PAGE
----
Ian D. Davis, MBBS, PhD, spoke about updated survival results of the ENZAMET trial which analyzed enzalutamide in metastatic hormone-sensitive prostate cancer.
At the 2022 American Society of Clinical Oncology (ASCO) Annual Meeting, Ian D. Davis, MBBS, PhD, professor of medicine and head of the Eastern Health Clinical School at Monash University and Eastern Health in Melbourne, Australia, spoke with CancerNetwork® about the phase 3 ENZAMET trial (NCT02446405), which investigated the use of enzalutamide (Xtandi) vs standard antiandrogen therapy in the first line for patients with metastatic hormone-sensitive prostate cancer.1 Davis reviewed the updated 5-year overall survival rates of 57% in the control group vs 67% in the enzalutamide group (HR, 0.70; 95% CI, 0.58-0.84).
The rationale for the ENZAMET trial was a very simple one. We conceived this idea about 10 years ago and at that time, enzalutamide was known to be effective in metastatic castration-resistant prostate cancer. We asked the question, could we improve overall survival substantially by moving it into the metastatic hormone-sensitive prostate cancer setting? The study design was a simple randomized 1:1, open-label study, and all patients received testosterone suppression. Half of patients received enzalutamide at a standard dose, and half the patients received the standard antiandrogen [therapy as the] active control. Docetaxel use was at the discretion of the investigator.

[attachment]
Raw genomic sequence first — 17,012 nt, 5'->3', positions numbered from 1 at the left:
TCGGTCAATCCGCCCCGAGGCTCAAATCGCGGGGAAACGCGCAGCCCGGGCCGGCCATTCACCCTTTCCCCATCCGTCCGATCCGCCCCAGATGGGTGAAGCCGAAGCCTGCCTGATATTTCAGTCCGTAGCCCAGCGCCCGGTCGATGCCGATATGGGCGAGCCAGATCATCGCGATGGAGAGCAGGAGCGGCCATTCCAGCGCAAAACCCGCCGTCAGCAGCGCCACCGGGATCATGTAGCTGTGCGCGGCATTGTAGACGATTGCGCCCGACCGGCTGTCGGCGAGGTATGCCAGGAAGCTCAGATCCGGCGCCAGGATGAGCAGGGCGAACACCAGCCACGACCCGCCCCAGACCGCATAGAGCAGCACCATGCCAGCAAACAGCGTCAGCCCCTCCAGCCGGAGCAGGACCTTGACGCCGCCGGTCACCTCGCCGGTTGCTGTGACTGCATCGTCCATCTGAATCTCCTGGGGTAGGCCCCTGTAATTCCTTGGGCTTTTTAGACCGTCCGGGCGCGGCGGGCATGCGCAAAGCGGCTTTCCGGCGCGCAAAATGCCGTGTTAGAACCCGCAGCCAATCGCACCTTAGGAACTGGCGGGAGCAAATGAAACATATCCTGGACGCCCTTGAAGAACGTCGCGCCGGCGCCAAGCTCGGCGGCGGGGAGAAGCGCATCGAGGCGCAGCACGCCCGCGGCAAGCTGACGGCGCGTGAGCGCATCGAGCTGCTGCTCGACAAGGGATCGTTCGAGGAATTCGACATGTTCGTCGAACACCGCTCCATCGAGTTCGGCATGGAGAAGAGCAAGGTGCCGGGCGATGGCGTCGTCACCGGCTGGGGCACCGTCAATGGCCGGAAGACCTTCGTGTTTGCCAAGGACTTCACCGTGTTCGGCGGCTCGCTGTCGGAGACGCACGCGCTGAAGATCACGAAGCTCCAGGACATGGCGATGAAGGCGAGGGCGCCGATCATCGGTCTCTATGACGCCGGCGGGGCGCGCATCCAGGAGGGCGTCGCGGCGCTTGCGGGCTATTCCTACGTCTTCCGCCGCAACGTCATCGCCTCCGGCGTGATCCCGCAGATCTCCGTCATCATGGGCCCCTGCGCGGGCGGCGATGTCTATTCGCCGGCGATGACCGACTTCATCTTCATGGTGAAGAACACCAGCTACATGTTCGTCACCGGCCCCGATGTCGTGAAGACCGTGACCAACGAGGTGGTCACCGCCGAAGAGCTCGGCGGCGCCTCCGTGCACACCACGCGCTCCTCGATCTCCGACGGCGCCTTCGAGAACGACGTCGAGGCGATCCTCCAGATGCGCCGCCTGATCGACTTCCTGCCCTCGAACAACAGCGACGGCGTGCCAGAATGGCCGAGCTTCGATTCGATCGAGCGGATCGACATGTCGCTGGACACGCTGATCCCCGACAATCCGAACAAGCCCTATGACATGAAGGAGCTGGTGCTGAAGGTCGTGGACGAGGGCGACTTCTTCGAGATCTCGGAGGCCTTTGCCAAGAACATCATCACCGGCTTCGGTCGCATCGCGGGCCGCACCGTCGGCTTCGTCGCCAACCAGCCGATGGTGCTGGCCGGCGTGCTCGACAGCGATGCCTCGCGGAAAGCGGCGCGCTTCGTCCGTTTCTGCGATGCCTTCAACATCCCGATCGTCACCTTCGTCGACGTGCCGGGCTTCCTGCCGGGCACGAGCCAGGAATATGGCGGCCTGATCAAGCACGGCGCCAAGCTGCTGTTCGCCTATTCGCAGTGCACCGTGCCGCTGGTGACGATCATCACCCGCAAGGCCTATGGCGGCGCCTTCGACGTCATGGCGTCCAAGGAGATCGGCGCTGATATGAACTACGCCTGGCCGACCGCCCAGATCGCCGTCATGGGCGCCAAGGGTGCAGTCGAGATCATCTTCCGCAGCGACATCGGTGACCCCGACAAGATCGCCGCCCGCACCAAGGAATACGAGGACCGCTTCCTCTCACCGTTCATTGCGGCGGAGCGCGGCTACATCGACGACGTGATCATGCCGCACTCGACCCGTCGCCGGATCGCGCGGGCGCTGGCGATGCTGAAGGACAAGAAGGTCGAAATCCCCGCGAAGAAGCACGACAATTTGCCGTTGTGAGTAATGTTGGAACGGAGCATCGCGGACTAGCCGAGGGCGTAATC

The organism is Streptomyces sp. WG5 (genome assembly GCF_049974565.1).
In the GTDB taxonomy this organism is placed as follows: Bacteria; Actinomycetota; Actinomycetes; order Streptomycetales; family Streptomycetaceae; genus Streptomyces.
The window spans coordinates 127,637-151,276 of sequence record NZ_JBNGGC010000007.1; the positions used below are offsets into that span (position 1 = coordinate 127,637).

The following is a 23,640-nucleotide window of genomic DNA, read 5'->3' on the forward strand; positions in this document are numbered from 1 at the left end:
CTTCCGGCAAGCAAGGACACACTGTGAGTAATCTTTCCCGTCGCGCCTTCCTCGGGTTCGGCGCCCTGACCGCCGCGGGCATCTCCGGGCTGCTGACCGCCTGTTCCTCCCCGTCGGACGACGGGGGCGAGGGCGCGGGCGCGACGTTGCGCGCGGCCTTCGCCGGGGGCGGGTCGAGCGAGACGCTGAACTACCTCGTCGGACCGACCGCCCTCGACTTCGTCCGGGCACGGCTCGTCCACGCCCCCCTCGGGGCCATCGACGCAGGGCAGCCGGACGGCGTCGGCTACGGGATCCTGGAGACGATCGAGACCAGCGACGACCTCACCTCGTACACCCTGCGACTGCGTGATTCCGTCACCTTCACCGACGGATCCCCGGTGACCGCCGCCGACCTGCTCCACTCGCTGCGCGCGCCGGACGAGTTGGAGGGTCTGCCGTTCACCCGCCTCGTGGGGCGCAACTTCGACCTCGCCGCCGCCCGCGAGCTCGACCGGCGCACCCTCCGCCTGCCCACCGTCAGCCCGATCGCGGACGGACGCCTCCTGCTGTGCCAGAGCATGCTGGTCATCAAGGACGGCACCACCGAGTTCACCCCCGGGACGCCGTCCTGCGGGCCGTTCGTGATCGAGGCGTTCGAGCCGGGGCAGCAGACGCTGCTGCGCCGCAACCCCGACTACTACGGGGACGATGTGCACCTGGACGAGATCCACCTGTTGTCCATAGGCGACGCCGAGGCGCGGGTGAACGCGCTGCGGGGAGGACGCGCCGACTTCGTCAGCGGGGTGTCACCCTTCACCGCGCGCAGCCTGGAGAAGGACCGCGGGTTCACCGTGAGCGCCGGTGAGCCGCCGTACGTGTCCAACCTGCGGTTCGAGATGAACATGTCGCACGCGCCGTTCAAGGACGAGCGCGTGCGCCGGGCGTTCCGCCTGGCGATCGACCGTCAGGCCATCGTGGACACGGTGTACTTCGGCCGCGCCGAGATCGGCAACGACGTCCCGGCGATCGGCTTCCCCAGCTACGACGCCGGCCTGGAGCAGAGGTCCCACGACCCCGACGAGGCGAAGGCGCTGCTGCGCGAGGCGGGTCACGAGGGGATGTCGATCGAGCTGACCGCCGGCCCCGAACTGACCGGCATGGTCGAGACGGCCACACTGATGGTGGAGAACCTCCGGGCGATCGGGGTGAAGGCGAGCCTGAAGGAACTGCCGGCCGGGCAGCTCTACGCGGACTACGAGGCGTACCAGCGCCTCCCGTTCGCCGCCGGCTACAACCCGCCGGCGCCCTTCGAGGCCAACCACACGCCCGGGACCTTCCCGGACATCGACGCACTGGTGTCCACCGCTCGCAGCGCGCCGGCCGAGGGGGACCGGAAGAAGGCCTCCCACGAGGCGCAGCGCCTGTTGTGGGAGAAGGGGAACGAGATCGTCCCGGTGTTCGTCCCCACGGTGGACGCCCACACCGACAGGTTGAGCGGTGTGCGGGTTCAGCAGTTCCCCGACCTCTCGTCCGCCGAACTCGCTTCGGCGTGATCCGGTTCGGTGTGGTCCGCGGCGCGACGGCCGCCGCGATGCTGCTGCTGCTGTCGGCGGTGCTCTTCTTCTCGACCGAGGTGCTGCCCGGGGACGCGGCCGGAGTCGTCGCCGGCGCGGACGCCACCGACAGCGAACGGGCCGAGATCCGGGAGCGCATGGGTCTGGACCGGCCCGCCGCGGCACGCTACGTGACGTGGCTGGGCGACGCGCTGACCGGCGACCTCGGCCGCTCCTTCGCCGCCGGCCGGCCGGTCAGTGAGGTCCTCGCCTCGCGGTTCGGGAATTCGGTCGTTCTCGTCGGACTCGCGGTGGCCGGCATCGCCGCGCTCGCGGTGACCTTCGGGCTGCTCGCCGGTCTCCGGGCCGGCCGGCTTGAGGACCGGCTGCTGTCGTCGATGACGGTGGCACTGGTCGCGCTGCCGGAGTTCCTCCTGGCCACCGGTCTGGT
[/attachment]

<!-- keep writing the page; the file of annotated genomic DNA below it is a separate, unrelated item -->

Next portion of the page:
At ASCO 2019, we presented the results of the interim analysis at the plenary session, and the study made its primary end point at that point. We showed that there was a benefit for enzalutamide in the overall cohort with a hazard ratio for death of 0.67 [95% CI, 0.52-0.86; P = .002]. The 3-year landmark survival rate was 72% for the control arm and 80% for the enzalutamide arm, and the study was a positive one.2 At ASCO 2022, we presented the results of the planned 470-event analysis, with a median of 68 months of follow-up. What was shown is that the benefit of enzalutamide has been sustained, with a hazard ratio of 0.70, very similar to what it was before. The 5-year overall survival rates now are 57% for the control arm and 67% for the enzalutamide arm. The median estimated survival in the control arm was 73 months and not yet reached for enzalutamide.